Additionally, the third command, sudo chmod +x robo3t, ensures that the symbolic link’s target is granted executable permissions. This step is crucial for enabling the seamless execution of Robomongo.

Finally, let’s initiate Robomongo and ensure it’s up-to-date:

$ /usr/local/bin/robomongo/robo3t
Unpacking JRE ...
Starting Installer ...
Picked up _JAVA_OPTIONS: -Dawt.useSystemAAFontSettings=on -Dswing.aatext=true

This command initiates the startup of Robomongo while automatically checking for updates to ensure that we’re using the latest version. During the setup process, we can toggle on the Create a desktop icon option. Enabling this option facilitates the creation of a desktop icon, providing a quick and convenient way to access Robomongo.

Similarly, we’ll delve into additional installation methods, ensuring a comprehensive guide for diverse user preferences and system setups.

3. Installation via Snap

To streamline our installation process, Snap is a fantastic option. Snap packages include all the necessary dependencies, making the setup straightforward.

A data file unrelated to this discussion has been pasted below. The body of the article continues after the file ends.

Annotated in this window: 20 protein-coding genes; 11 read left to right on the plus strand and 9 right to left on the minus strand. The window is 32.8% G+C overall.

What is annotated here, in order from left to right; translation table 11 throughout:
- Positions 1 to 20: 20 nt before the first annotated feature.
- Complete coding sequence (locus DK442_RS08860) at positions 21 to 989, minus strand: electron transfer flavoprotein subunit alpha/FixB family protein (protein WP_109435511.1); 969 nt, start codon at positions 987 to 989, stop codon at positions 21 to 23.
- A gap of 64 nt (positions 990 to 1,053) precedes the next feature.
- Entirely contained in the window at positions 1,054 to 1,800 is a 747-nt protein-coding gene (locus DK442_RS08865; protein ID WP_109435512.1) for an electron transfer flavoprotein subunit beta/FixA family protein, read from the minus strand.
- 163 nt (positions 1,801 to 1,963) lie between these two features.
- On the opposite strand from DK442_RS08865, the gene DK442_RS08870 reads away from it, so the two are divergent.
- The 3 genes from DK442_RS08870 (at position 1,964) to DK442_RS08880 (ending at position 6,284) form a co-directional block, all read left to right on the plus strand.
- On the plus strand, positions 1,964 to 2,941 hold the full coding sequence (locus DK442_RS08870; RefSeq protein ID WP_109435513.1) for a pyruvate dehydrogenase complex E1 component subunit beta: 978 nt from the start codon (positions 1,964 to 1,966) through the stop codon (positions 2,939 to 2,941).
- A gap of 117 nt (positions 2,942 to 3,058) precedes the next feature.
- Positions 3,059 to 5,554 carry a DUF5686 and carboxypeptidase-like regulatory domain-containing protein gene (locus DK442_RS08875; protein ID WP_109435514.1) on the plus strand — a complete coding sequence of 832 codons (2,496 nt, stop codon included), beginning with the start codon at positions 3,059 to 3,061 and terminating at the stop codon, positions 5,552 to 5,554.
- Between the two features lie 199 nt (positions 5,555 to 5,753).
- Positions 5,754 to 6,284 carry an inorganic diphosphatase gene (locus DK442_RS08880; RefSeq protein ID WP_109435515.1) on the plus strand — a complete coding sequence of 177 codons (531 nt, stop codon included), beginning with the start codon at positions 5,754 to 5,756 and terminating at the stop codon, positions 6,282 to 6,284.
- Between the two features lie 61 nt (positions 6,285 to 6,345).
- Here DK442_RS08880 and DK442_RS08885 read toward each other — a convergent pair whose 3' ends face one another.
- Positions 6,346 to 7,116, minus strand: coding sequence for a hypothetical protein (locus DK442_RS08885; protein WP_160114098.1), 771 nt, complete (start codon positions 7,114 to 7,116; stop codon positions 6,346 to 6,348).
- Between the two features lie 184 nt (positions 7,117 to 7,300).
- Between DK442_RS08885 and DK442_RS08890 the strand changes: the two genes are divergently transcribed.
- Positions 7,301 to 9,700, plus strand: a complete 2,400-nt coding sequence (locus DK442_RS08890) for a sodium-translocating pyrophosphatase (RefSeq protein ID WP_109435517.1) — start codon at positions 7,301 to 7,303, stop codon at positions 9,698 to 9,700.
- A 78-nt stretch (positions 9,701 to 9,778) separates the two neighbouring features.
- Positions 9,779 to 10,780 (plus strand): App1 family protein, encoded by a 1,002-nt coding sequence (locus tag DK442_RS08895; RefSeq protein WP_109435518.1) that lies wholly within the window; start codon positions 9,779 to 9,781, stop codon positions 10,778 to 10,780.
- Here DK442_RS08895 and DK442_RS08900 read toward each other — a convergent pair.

Firstly, let’s make sure snapd is available on our machine. snapd is the service responsible for managing Snap packages.

Let’s install snapd:

$ sudo apt install snapd

3.1. Confirm snapd Status

Secondly, after installing snapd, we need to check if the service is up and running:

$ systemctl status snapd.service

○ snapd.service - Snap Daemon
     Loaded: loaded (/lib/systemd/system/snapd.service; disabled; preset: disabled)
     Active: inactive (dead)
TriggeredBy: ○ snapd.socket

Based on the output, the snapd service appears to be inactive. However, we’ll get it up and running with the next command:

$ sudo systemctl restart snapd.service

Now, let’s check the status again:

$ systemctl status snapd.service

● snapd.service - Snap Daemon
     Loaded: loaded (/lib/systemd/system/snapd.service; disabled; preset: disabled)
     Active: active (running) since Tue 2023-12-26 04:30:13 EST; 4s ago
TriggeredBy: ● snapd.socket
   Main PID: 274403 (snapd)
      Tasks: 9 (limit: 4593)
     Memory: 13.7M
        CPU: 1.897s
     CGroup: /system.slice/snapd.service
             └─274403 /usr/lib/snapd/snapd

Notably, snapd is actively running.

3.2. Install Robo 3T

Now that snapd is set up and running, let’s install Robo 3T using the robo3t-snap package:

$ sudo snap install robo3t-snap

The snap command will handle the installation process, and we’ll monitor the progress in the terminal.

3.3. Launch Robo 3T

Once the installation is complete, it’s time to fire up Robo 3T:

$ robo3t-snap

This command initiates the Robo 3T application, and we can observe it starting up.

4. Installation With Desktop Icon